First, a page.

NAME

gosub - branch to a subroutine

SYNOPSIS

gosub LineNum
gosub LineLab

DESCRIPTION

Execution of the gosub statement causes a transfer to the specified line number LineNum or line label LineLab.  Prior to the transfer, the location of the next statement in sequence is saved on a stack of return locations. 

Subroutines may be nested, i.e. a subroutine may be called from within another subroutine.  The only limit on the nesting of subroutines is the availability of stack space for the return locations.  A subroutine call may not cause control to be transferred into or out of a subprogram or user defined function. 

Using a stop, end, or goto statement before a subroutine allows program control to be directed around it.  For example, you may want to prevent a program from entering the subroutine accidentally. 

In order to branch to different subroutines depending on the result of an expression, use on gosub

EXAMPLE

The program
	    rem
	    rem	Program to illustrate nested subroutine
	    rem		calls and returns
	    rem
	 10 x = 1 : y = 2	' initialize x and y
	 20 gosub 100		' swap the values of x and y
	 30 x = 8 : y = 42	' initialize x and y again
	 40 gosub 100		' swap the values of x and y
	 50 end			' explicit END prevents fall-through
	    rem
	    rem	Subroutine for swapping values of x and y
	    rem
	100 gosub 200		' print the values of x and y
	110 s = x : x = y : y = s	' do the swap
	120 gosub 200		' print the values of x and y
	130 return
	    rem
	    rem	Subroutine for printing values of x and y
	    rem
	200 print "X is"; x; ", Y is"; y
	210 return
produces
	X is 1 , Y is 2
	X is 2 , Y is 1
	X is 8 , Y is 42
	X is 42 , Y is 8
After the variables x and y are initialized in line 10, the gosub in line 20 calls the swapping subroutine located at line 100.  The return location of line 30 is saved on the stack of return locations and control branches to line 100 where execution of the swapping subroutine begins.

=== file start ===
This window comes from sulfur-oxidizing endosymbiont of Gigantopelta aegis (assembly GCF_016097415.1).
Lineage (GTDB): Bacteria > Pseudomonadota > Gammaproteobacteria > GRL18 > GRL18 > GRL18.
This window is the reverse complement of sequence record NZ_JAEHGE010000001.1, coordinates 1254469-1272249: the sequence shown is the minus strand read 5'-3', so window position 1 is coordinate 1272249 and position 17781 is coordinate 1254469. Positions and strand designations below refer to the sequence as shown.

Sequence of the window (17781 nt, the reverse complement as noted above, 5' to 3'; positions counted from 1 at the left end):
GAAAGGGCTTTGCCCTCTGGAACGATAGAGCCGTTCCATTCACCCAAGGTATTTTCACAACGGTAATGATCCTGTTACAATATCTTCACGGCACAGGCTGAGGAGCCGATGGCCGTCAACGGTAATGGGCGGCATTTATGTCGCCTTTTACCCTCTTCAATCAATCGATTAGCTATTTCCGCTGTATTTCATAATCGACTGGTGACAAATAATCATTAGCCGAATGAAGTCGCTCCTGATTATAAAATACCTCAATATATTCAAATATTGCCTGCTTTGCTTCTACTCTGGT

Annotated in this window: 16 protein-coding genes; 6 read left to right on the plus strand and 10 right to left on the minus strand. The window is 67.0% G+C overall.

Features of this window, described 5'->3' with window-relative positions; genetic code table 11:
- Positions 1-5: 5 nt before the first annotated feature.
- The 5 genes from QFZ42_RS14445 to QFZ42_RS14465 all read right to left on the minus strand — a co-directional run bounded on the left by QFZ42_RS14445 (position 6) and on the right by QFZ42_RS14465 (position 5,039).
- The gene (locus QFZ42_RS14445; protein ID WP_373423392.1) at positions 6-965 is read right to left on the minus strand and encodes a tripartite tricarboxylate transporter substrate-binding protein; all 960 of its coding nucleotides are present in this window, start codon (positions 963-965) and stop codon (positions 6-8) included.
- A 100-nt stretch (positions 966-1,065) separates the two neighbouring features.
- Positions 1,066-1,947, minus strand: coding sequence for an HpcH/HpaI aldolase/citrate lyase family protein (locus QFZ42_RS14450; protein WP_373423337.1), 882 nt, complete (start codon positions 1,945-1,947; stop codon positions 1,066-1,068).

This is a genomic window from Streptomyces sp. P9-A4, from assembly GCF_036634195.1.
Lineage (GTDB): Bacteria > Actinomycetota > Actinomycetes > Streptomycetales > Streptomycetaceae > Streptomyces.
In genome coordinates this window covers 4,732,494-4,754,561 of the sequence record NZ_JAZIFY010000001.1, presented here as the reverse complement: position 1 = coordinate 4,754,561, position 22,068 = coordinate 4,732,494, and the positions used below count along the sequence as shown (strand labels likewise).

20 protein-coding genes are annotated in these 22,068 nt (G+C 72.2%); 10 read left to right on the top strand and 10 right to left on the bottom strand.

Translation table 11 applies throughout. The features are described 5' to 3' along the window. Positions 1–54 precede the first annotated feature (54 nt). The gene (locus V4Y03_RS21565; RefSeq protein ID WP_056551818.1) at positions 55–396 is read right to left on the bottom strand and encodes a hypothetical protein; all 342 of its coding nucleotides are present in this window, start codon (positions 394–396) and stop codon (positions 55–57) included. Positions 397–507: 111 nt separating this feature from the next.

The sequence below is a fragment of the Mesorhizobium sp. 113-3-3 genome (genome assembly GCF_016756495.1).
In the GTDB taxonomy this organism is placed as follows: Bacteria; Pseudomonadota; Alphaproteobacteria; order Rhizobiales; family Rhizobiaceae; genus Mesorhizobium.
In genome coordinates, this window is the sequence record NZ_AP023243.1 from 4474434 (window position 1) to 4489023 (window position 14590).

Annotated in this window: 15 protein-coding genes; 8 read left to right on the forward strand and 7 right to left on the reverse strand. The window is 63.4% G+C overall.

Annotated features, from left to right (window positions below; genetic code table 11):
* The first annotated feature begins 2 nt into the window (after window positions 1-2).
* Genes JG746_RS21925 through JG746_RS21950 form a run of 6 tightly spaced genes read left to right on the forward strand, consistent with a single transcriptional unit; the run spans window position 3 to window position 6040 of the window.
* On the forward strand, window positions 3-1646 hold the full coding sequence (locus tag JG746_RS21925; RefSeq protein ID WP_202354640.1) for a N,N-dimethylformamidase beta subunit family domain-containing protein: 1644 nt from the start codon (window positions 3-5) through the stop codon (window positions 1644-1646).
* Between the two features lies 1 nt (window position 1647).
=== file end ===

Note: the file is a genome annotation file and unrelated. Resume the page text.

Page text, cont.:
From the swapping subroutine, the printing subroutine is called from the gosub statement at line 100.  The return location of line 110 is saved on the stack of return locations and control branches to line 200 where the printing is done.  The return statement at line 210 causes the topmost element of the stack of return locations (in this case, line 110) to be popped and used as the place to which to return control.  At line 110, the swap is performed.  At line 120, the printing subroutine is called again.  The return location of line 130 is saved on the stack of return locations and control again transfers to line 200 where the printing is done.  The return at line 210 caused the topmost element of the stack of return locations (now, line 130) to be popped and used as the place to which to return control.  At line 130, another return statement is encountered, so the topmost element of the stack of return locations (line 30) is popped and used as the place to which to return. 

At line 30, x and y are given new values, and at line 40 the swapping subroutine is called again.  The execution of this call to the swapping subroutine proceeds similarly to the first call at line 10.  Eventually, control returns from the swapping subroutine to line 40.  The end statement at line 40 is necessary to prevent execution from "falling through" to the swapping subroutine. 

SEE ALSO

goto, on gosub, on goto, return

from The Basmark QuickBASIC Programmerís Manual by Lawrence Leinweber